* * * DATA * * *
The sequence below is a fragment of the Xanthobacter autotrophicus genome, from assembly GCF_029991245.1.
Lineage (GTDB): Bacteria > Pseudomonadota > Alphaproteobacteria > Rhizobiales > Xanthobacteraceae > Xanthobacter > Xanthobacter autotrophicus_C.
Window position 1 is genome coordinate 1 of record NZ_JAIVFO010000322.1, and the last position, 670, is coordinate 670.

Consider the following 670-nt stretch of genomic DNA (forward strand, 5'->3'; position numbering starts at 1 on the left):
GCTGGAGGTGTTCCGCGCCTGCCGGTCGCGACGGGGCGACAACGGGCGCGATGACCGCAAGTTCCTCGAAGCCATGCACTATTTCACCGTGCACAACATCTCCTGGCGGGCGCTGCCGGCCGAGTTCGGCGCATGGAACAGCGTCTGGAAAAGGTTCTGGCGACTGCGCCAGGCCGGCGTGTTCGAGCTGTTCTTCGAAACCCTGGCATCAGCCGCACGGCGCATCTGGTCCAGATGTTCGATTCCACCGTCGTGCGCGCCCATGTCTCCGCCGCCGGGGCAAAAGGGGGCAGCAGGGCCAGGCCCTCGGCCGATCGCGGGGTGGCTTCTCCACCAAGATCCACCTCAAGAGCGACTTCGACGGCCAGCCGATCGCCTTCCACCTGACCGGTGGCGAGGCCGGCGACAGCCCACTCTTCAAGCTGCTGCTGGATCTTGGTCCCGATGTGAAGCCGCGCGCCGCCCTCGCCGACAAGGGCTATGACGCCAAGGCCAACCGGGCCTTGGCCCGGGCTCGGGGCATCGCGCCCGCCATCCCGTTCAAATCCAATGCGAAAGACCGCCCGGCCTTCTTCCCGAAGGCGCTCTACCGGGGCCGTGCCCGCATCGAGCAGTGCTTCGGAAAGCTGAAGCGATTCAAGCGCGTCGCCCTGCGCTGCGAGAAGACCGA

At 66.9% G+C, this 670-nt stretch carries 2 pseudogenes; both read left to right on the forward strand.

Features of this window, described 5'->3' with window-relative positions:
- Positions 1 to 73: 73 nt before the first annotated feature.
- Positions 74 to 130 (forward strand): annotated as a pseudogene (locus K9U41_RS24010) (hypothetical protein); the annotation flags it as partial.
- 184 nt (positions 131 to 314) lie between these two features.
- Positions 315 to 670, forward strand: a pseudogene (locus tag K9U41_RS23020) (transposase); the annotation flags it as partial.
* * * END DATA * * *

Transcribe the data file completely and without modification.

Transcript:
The sequence below is a fragment of the Xanthobacter autotrophicus genome, from assembly GCF_029991245.1.
Lineage (GTDB): Bacteria > Pseudomonadota > Alphaproteobacteria > Rhizobiales > Xanthobacteraceae > Xanthobacter > Xanthobacter autotrophicus_C.
Window position 1 is genome coordinate 1 of record NZ_JAIVFO010000322.1, and the last position, 670, is coordinate 670.

Consider the following 670-nt stretch of genomic DNA (forward strand, 5'->3'; position numbering starts at 1 on the left):
GCTGGAGGTGTTCCGCGCCTGCCGGTCGCGACGGGGCGACAACGGGCGCGATGACCGCAAGTTCCTCGAAGCCATGCACTATTTCACCGTGCACAACATCTCCTGGCGGGCGCTGCCGGCCGAGTTCGGCGCATGGAACAGCGTCTGGAAAAGGTTCTGGCGACTGCGCCAGGCCGGCGTGTTCGAGCTGTTCTTCGAAACCCTGGCATCAGCCGCACGGCGCATCTGGTCCAGATGTTCGATTCCACCGTCGTGCGCGCCCATGTCTCCGCCGCCGGGGCAAAAGGGGGCAGCAGGGCCAGGCCCTCGGCCGATCGCGGGGTGGCTTCTCCACCAAGATCCACCTCAAGAGCGACTTCGACGGCCAGCCGATCGCCTTCCACCTGACCGGTGGCGAGGCCGGCGACAGCCCACTCTTCAAGCTGCTGCTGGATCTTGGTCCCGATGTGAAGCCGCGCGCCGCCCTCGCCGACAAGGGCTATGACGCCAAGGCCAACCGGGCCTTGGCCCGGGCTCGGGGCATCGCGCCCGCCATCCCGTTCAAATCCAATGCGAAAGACCGCCCGGCCTTCTTCCCGAAGGCGCTCTACCGGGGCCGTGCCCGCATCGAGCAGTGCTTCGGAAAGCTGAAGCGATTCAAGCGCGTCGCCCTGCGCTGCGAGAAGACCGA

At 66.9% G+C, this 670-nt stretch carries 2 pseudogenes; both read left to right on the forward strand.

Features of this window, described 5'->3' with window-relative positions:
- Positions 1 to 73: 73 nt before the first annotated feature.
- Positions 74 to 130 (forward strand): annotated as a pseudogene (locus K9U41_RS24010) (hypothetical protein); the annotation flags it as partial.
- 184 nt (positions 131 to 314) lie between these two features.
- Positions 315 to 670, forward strand: a pseudogene (locus tag K9U41_RS23020) (transposase); the annotation flags it as partial.